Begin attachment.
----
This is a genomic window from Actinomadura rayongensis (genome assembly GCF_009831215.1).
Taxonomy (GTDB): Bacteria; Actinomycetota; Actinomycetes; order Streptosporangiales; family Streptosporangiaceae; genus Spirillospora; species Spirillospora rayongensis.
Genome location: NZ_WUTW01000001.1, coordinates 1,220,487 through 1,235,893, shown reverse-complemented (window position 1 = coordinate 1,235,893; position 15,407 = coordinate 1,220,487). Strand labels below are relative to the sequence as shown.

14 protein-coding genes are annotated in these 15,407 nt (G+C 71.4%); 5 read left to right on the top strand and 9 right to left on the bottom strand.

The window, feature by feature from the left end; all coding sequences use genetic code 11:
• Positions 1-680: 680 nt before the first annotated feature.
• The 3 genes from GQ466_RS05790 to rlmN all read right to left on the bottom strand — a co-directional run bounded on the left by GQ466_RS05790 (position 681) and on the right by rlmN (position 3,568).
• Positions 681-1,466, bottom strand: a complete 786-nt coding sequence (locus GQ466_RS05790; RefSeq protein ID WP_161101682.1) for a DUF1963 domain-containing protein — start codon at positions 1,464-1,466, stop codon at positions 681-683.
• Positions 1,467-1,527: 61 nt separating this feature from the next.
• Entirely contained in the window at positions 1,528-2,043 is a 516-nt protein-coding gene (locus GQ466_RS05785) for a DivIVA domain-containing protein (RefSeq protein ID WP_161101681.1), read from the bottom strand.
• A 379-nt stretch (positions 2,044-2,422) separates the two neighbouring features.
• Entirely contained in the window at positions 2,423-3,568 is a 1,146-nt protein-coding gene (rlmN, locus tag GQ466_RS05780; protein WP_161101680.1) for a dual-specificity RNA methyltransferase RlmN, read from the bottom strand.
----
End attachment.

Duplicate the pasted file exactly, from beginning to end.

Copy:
This is a genomic window from Actinomadura rayongensis (genome assembly GCF_009831215.1).
Taxonomy (GTDB): Bacteria; Actinomycetota; Actinomycetes; order Streptosporangiales; family Streptosporangiaceae; genus Spirillospora; species Spirillospora rayongensis.
Genome location: NZ_WUTW01000001.1, coordinates 1,220,487 through 1,235,893, shown reverse-complemented (window position 1 = coordinate 1,235,893; position 15,407 = coordinate 1,220,487). Strand labels below are relative to the sequence as shown.

14 protein-coding genes are annotated in these 15,407 nt (G+C 71.4%); 5 read left to right on the top strand and 9 right to left on the bottom strand.

The window, feature by feature from the left end; all coding sequences use genetic code 11:
• Positions 1-680: 680 nt before the first annotated feature.
• The 3 genes from GQ466_RS05790 to rlmN all read right to left on the bottom strand — a co-directional run bounded on the left by GQ466_RS05790 (position 681) and on the right by rlmN (position 3,568).
• Positions 681-1,466, bottom strand: a complete 786-nt coding sequence (locus GQ466_RS05790; RefSeq protein ID WP_161101682.1) for a DUF1963 domain-containing protein — start codon at positions 1,464-1,466, stop codon at positions 681-683.
• Positions 1,467-1,527: 61 nt separating this feature from the next.
• Entirely contained in the window at positions 1,528-2,043 is a 516-nt protein-coding gene (locus GQ466_RS05785) for a DivIVA domain-containing protein (RefSeq protein ID WP_161101681.1), read from the bottom strand.
• A 379-nt stretch (positions 2,044-2,422) separates the two neighbouring features.
• Entirely contained in the window at positions 2,423-3,568 is a 1,146-nt protein-coding gene (rlmN, locus tag GQ466_RS05780; protein WP_161101680.1) for a dual-specificity RNA methyltransferase RlmN, read from the bottom strand.